Vets Get Meds With Possible Suicidal Effects

Air Force Times

July 12, 2008 – A Department of Veterans Affairs smoking cessation study is not being used to test drugs on veterans with post-traumatic stress disorder, VA Secretary Dr. James Peake told the House Veterans Affairs Committee.

But Peake acknowledged that the VA did not act quickly enough to alert veterans with PTSD taking part in the study that one drug being used, Chantix, has been linked to adverse psychological side effects — including suicidal behavior — in users.

In the wake of growing criticism from some lawmakers, Peake said he has ordered reviews of:

* The smoking cessation study within 30 days.

* All PTSD drug protocols in the VA system within 45 days.

* The adverse event reporting system for pharmaceuticals within 20 days.

* VA’s medication notification system, to ensure policies support timely communications to patients and providers, within 20 days.

Peake said the current study aims to test whether combining smoking cessation treatment with PTSD therapy is more effective in stopping smoking than providing smoking cessation therapy in a separate setting. Studies have shown that the smoking rate among PTSD victims is twice that of the general population. You can also visit for better information.

The 945 veterans taking part in the VA study, all of whom have PTSD, receive behavioral counseling to stop smoking. Beyond that, treatments can include optional medications, Peake said.

Rep. Bob Filner, D-Calif., asked why VA didn’t suspend the study and notify patients of the possible dangers of Chantix after the Food and Drug Administration issued a communication Nov. 20, 2007, about an ongoing safety review of the drug because of reports of suicidal thoughts and aggressive and erratic behavior in some patients. The FDA had not concluded that Chantix caused the problems, nor did it advise health care professionals to discontinue using the drug.

Peake said VA officials distributed the FDA notice to their health care professionals Nov. 21. Of the 945 veterans in the study, 241 have been prescribed Chantix at some point. About 40 are now taking Chantix.

VA added Chantix to its approved formulary list in January 2007. About 32,000 people receiving VA care now take the drug. “Should we act on one case and deprive 32,000 people who want to quit smoking?” Peake said.

About 6,500 patients who have been diagnosed with PTSD have been prescribed Chantix outside the study. Doctors discuss with patients the risks and benefits of any drugs before prescribing them, Peake said.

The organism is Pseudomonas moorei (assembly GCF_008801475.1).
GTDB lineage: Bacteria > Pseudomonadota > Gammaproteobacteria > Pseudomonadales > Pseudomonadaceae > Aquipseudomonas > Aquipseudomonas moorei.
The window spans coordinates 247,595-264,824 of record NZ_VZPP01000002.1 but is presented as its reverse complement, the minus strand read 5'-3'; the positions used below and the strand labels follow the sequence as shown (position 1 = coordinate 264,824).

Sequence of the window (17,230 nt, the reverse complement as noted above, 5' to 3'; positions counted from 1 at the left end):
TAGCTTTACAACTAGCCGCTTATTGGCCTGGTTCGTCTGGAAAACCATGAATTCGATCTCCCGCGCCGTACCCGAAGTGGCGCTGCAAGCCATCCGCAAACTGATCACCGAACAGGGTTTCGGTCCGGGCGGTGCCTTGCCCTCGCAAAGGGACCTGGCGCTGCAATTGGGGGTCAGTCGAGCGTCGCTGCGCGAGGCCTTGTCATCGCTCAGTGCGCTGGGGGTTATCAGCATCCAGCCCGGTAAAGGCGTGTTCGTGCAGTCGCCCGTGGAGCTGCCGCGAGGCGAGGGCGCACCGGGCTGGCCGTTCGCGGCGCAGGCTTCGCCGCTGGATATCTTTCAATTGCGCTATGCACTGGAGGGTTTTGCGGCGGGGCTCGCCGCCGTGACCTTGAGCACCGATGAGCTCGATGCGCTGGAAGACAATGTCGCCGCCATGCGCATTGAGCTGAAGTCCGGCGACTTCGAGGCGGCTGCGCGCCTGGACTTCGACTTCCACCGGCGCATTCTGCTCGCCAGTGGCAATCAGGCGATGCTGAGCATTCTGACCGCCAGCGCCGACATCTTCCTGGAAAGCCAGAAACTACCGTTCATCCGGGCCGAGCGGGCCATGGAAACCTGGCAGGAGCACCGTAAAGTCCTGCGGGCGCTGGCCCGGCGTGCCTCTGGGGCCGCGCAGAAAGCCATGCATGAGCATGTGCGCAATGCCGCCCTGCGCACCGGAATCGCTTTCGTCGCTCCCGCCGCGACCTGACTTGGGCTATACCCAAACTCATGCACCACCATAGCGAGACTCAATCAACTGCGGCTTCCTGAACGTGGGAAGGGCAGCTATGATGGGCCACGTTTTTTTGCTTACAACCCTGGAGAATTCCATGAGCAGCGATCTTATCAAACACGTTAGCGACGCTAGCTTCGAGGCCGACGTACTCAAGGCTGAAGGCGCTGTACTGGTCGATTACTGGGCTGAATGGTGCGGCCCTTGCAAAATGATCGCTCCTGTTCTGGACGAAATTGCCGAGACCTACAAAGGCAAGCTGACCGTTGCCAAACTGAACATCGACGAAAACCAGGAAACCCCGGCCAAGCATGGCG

VA officials had noticed symptoms in about one-half of 1 percent of its patients taking Chantix, and in October notified the FDA and began to monitor these reports, Peake said. But it was not clear that those symptoms were being caused by Chantix, he said.

In January, Pfizer, the maker of Chantix, updated its warning label for the drug, and on Feb. 1 the FDA issued a public health advisory notifying health care providers of potential links between Chantix and serious neuropsychiatric symptoms. To date, the drug still has FDA approval.

Peake said letters to VA patients taking Chantix were sent or hand-delivered between February and June, which prompted Filner to ask why the patients in the study taking Chantix had not been notified about the side effects earlier.

Peake said he is concerned about the delays and the lack of follow-up by study coordinators to ensure their directions were carried out.

The VA’s inspector general found that while the department’s pharmacy service notified providers of the risks associated with Chantix and asked them to notify patients, “we do not find that the research service ensured that subjects … were notified.”

Former Army sniper James Elliott, who said he was not notified about the possible side effects, told the committee he joined the smoking cessation study in October, and began taking Chantix at the suggestion of his VA doctor.

In mid-January, Elliott, in an “extremely agitated state,” went to the Washington, D.C., VA Medical Center to see his psychiatrist, and told the receptionist it was an emergency. The receptionist took notes, he said, but he left without receiving emergency treatment.

“I never heard back from that clinic,” he said.

On Feb. 5, Elliott’s fiancée, Tammy Hilburn, said he was “so disoriented and was in a combat mode.” She called the police. In a 20-minute standoff, Elliott was hit with a Taser gun.

“I am appalled to hear of his experience seeking emergency care,” Peake told the committee, adding that he will investigate.

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